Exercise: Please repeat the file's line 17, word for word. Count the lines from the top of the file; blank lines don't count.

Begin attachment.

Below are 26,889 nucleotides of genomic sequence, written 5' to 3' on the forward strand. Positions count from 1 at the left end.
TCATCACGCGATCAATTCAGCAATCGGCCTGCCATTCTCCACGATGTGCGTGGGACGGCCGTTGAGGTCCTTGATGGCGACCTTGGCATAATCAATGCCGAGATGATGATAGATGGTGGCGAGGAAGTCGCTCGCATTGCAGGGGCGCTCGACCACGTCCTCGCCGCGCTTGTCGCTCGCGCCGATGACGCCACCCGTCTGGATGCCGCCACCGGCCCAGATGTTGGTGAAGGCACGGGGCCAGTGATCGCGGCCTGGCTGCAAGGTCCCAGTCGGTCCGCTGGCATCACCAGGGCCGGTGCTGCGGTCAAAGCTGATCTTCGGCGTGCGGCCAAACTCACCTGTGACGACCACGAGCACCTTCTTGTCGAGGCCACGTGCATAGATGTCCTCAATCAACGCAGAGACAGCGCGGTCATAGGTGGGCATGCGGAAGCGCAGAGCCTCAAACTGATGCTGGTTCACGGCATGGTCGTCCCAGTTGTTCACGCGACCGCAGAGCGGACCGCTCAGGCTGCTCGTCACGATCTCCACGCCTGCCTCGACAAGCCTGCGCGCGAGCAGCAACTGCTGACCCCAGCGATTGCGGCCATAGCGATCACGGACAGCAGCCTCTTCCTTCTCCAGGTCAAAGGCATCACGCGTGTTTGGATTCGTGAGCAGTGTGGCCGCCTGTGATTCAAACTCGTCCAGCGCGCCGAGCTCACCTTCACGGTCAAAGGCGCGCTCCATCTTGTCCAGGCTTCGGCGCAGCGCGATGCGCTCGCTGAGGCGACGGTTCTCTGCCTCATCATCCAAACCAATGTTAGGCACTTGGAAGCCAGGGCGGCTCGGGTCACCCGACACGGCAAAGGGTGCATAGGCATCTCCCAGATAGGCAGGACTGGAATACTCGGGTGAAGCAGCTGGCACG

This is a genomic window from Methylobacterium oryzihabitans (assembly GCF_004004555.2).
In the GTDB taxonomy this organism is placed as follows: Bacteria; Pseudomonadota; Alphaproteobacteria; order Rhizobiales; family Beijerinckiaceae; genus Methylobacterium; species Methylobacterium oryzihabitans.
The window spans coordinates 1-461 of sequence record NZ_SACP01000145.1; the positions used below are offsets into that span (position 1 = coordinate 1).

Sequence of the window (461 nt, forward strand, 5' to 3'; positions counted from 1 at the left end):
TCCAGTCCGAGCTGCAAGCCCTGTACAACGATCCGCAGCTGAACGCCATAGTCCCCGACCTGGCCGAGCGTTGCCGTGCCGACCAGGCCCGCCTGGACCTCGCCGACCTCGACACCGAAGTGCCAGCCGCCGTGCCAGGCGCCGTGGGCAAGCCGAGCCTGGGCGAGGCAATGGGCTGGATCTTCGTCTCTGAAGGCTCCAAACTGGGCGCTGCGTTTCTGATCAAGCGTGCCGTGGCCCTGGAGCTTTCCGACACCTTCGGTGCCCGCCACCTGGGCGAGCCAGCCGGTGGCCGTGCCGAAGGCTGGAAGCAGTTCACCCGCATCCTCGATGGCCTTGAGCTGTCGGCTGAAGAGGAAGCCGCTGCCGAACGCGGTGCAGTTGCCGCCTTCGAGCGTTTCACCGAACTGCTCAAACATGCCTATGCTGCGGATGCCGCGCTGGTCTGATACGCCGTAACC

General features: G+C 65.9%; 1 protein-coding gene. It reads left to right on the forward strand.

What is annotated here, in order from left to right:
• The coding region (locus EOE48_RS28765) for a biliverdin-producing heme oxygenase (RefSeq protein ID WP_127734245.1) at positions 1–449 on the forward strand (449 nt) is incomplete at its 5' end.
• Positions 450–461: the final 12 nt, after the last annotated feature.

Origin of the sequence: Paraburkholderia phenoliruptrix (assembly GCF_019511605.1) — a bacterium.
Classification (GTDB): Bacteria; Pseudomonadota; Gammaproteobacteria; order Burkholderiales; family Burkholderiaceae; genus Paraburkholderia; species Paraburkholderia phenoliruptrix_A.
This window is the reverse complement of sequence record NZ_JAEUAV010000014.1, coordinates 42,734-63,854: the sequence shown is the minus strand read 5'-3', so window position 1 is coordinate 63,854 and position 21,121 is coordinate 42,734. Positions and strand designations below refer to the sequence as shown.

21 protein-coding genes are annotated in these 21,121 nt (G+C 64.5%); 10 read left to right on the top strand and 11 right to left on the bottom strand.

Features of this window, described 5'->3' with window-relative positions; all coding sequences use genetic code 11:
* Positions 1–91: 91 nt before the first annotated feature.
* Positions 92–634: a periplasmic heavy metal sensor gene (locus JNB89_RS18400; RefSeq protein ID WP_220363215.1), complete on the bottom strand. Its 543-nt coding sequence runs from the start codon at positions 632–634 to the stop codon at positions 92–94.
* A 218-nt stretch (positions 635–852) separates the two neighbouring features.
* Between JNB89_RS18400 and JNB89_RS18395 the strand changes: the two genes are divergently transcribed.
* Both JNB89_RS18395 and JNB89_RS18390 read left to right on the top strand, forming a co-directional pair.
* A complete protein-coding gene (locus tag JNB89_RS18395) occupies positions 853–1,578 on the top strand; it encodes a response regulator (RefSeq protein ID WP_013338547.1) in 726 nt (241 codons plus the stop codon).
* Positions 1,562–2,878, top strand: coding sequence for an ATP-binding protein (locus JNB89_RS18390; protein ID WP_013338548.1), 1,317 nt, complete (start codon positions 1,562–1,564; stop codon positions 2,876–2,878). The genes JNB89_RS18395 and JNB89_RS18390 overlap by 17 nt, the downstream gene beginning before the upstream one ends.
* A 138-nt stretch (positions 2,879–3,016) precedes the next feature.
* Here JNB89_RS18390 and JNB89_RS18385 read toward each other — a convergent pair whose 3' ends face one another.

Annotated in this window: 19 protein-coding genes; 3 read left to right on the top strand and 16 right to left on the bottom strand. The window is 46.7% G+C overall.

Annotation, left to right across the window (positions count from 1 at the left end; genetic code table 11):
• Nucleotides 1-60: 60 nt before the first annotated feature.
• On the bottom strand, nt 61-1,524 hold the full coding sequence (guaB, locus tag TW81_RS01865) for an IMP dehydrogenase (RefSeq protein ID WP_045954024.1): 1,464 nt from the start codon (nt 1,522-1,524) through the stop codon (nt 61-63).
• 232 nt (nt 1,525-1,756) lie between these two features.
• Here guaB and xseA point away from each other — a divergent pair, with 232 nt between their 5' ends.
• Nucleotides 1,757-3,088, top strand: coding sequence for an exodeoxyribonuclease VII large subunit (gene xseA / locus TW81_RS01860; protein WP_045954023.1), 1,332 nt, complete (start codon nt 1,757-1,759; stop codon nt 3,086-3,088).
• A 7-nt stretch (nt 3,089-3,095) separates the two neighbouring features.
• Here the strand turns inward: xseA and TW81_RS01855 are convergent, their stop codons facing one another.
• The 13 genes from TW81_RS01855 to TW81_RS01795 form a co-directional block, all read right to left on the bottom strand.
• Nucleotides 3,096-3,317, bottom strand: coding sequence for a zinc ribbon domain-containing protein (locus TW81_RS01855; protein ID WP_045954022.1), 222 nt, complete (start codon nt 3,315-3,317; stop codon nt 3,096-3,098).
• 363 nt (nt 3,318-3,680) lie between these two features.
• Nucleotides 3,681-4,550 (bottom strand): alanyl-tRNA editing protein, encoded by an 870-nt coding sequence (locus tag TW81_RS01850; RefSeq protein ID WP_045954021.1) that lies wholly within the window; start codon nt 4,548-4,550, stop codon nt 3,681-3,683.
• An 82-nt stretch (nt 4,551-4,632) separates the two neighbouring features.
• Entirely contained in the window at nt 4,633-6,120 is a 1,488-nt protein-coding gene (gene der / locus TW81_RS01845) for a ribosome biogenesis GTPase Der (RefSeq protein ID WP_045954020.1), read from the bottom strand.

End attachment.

* Positions 1–91: 91 nt before the first annotated feature.